Art

Howard Weliver debuts 'Let There Be Light'

Multimedia art exhibit is a mash-up of abstract, street, and graffiti art called 'abstreet'

By Dena Miller
tempo@taosnews.com
Posted 3/6/19

"Let There Be Light" is guaranteed to be an ingenious and innovative display, with a mash-up of abstract, street, graffiti, folk and pop art that Weliver likes to call "abstreet."

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Art

Howard Weliver debuts 'Let There Be Light'

Multimedia art exhibit is a mash-up of abstract, street, and graffiti art called 'abstreet'

Posted

"When you live in 300 square feet, you can't get by without a solid partner in crime and a belief that life takes you where you need to go."

So said multimedia artist and Taos newcomer Howard Weliver, referring to the three-year odyssey with his wife, Lauren, in an RV nicknamed NoshBus that traversed 30,000 miles and 28 states, that moved his focus from commercial art to fine art and that happily settled them here in Arroyo Hondo. If there ever was an incredible journey, this may surely qualify.

This week, the Taos Center for the Arts welcomes Weliver's exhibit "Let There Be Light," which will be on view in the Encore Gallery at the Taos Community Auditorium through April 21. An opening reception for the show is Thursday (March 7) from 4-6 p.m. The event is free and open to the public.

The Center's Executive Director Colette LaBouff said, "It's exciting to have the first solo show of 2019 in the Encore Gallery be [that of] Howard Weliver's. He and his work, both new to Taos, bring amazing light and color for the community."

"Let There Be Light" is guaranteed to be an ingenious and innovative display, with a mash-up of abstract, street, graffiti, folk and pop art that Weliver likes to call "abstreet." Working with half-inch gessoed particleboard, he cuts channels into it which house conceptual shapes of LED neon lighting. The boards are then finished with traditional graffiti materials such as brightly colored acrylics and enamels, paint markers and ink mops.

Yes, the paintings will be plugged in, Weliver laughed when asked. "On the beautiful white walls of Encore there should be quite a glow happening," but noted the low electric draw of the LEDs will be less than one typical gallery spotlight.

The introduction of light into his paintings was in part inspired by his visits to the Burning Man festivals, where electroluminescent (EL) wire is a frequent component in the event's many installations. "We're in an era where art and technology can play very nicely with each other," Weliver said.

"I'm always searching for something different; not just to be different, but to uncover something else in myself." With a degree in advertising design and a master's in design communication, Weliver puts his training to good use in simplifying ideas and concepts and translating them artistically.

Heavily influenced by Picasso and Warhol, he also cites famed street artists Keith Haring, Jean-Michel Basquiat and, in particular, Banksy. "His shredded art is so cerebral," noted Weliver of the enigmatic British artist, activist, and film director. Weliver enjoyed a successful career in the commercial arts world, working with the food and beverage industries when he met his wife. "Lauren was also a graphic designer at the same firm and was working with restaurants and high-end resorts, so we decided to open our own specialty design firm," he said.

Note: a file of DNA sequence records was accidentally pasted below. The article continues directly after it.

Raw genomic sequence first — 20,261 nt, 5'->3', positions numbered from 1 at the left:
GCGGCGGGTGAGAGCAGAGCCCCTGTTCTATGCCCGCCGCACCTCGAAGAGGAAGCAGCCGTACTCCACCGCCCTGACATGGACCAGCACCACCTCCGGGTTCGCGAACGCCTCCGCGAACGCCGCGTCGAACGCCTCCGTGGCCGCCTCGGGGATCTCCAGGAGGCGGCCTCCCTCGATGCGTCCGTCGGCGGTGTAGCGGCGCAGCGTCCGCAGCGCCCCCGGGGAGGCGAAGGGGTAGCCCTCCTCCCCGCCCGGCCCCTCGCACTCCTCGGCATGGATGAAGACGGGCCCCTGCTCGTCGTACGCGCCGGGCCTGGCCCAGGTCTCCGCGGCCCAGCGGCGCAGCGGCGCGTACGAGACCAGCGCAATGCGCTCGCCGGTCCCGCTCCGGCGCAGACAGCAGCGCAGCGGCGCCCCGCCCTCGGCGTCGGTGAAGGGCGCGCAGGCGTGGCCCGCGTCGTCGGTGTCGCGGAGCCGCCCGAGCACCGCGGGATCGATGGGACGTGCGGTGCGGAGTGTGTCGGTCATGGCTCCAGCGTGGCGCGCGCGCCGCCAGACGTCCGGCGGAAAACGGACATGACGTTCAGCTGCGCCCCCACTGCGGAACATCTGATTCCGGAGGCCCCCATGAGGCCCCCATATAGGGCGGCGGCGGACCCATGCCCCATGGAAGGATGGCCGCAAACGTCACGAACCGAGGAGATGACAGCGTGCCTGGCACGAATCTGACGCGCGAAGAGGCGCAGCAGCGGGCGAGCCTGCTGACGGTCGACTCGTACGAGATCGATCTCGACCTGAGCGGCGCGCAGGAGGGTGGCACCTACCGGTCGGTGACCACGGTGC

Prior to their move to New Mexico, Nosh Creative operated mainly in the Dallas area, providing comprehensive branding services for new restaurants and bars, or those undergoing renovation. "We do a complete package," Weliver explained, "including logos, signs, custom menus, business and gift cards, and T shirts."

"Since we're both foodies who love great beverages, Nosh Creative is a perfect fit for us."

Their three-year hiatus from work and their epic road trip was a bold move. "We sold our Dallas home and practically everything we owned to do it," he said. "The experience is hard to characterize. This country is an amazing place; so much nothing in between, but all of it is beautiful."

The self-described epicureans have found in Taos an abundance of all that they love. "We met up with full-time RV friends here, and that was it. For a small place it has so much creative energy, so much inspiration, so much history and such beautiful scenery. And great food."

Weliver is looking to branch into several different directions with his art, including a study of urban sprawl and a typographically, politically based platform. "Some people might be offended, but, hey, it's where I'm going." And in April he will be releasing his first down-tempo electronica single called "Fire in Your Brain." Clearly, 2019 promises to be a busy year for him.

The artist is represented by Vagrant Heart Gallery, where he has found a community of kindred spirits. He also expressed his gratitude to the Taos Center for the Arts for "keeping the spirit of Taos alive."

"I think I'd like people to come away from my work feeling, just like many other artists that have had shows at the Encore Gallery, it's representative of the vast array of creativity living here in Taos. Artists such as Georgia O'Keeffe helped pave the way in nontraditional, Northern New Mexico art. I think we need to celebrate that innovativeness as we move forward as a community and collective consciousness while not losing the connection to the past," he concluded.

On view through April 22.

The Encore Gallery at the Taos Community Auditorium is located at 145 Paseo del Pueblo Norte. For more information about "Let There Be Light" and the hours during which it is available for viewing, call (575) 758-2052, or visit tcataos.org. For more information about Howard Weliver, visit weliver.com.

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